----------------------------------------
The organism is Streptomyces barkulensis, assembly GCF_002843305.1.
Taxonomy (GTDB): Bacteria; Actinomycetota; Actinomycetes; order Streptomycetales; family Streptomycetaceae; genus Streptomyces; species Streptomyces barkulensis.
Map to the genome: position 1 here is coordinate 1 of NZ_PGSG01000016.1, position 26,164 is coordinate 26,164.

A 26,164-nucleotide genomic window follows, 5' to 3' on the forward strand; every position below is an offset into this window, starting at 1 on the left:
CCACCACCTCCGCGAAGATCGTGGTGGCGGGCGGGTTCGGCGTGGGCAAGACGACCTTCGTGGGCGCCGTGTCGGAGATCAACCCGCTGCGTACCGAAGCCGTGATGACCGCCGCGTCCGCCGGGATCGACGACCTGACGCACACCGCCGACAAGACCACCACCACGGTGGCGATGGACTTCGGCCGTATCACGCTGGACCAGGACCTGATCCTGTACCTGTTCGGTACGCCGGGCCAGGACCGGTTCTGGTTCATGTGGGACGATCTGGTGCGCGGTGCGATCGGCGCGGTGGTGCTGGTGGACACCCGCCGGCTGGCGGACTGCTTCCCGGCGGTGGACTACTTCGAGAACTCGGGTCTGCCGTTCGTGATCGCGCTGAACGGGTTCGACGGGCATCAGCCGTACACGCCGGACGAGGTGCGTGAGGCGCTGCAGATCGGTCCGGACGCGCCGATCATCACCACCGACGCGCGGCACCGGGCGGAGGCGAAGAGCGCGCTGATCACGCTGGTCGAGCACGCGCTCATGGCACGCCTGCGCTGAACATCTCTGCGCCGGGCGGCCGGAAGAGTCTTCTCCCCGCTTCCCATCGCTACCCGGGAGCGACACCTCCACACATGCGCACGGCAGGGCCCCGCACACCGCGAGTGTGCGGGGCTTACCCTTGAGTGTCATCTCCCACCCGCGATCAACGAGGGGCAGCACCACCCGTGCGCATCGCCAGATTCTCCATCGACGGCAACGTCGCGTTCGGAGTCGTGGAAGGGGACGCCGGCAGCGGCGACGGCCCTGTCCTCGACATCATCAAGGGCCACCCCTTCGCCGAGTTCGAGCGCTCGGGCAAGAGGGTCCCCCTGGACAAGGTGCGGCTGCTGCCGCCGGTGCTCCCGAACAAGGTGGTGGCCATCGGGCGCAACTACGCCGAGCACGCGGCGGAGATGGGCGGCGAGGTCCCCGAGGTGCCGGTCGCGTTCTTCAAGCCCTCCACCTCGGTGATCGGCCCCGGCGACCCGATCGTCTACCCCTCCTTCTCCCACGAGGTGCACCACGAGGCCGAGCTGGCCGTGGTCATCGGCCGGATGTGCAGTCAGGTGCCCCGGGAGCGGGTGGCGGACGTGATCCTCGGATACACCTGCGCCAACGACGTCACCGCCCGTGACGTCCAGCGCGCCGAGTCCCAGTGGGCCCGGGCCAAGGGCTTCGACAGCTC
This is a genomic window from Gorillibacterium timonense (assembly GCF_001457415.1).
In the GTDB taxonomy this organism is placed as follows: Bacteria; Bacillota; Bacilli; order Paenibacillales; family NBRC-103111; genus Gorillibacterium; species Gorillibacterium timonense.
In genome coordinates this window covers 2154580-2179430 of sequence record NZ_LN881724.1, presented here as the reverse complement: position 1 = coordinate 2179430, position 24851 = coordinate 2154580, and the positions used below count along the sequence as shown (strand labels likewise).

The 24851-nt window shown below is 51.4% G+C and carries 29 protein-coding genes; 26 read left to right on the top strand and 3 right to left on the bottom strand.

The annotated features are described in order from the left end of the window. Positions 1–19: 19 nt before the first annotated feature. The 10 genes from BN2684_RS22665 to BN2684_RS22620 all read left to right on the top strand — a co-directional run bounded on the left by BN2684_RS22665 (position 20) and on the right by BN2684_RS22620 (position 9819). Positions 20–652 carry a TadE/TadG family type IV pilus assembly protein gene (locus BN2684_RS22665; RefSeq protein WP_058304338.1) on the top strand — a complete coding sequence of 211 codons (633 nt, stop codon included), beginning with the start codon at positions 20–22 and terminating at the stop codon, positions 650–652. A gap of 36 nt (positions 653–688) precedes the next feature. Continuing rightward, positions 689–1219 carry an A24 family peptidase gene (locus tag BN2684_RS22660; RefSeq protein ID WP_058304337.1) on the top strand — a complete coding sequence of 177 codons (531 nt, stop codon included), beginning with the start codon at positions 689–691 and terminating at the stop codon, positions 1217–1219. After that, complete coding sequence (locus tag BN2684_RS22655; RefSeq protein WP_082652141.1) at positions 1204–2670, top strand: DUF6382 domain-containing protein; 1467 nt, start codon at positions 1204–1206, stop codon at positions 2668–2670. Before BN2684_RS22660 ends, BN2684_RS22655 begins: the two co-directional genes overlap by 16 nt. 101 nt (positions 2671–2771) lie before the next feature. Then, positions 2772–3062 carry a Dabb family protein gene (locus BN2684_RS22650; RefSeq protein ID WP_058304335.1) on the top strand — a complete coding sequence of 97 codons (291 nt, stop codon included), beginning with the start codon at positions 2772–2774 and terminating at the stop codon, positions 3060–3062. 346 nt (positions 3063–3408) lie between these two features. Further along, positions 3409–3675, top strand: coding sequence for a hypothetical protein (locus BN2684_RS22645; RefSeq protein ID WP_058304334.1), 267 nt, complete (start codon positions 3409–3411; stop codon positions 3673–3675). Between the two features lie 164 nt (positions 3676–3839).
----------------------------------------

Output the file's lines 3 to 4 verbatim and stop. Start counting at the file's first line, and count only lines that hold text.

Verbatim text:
Map to the genome: position 1 here is coordinate 1 of NZ_PGSG01000016.1, position 26,164 is coordinate 26,164.

A 26,164-nucleotide genomic window follows, 5' to 3' on the forward strand; every position below is an offset into this window, starting at 1 on the left: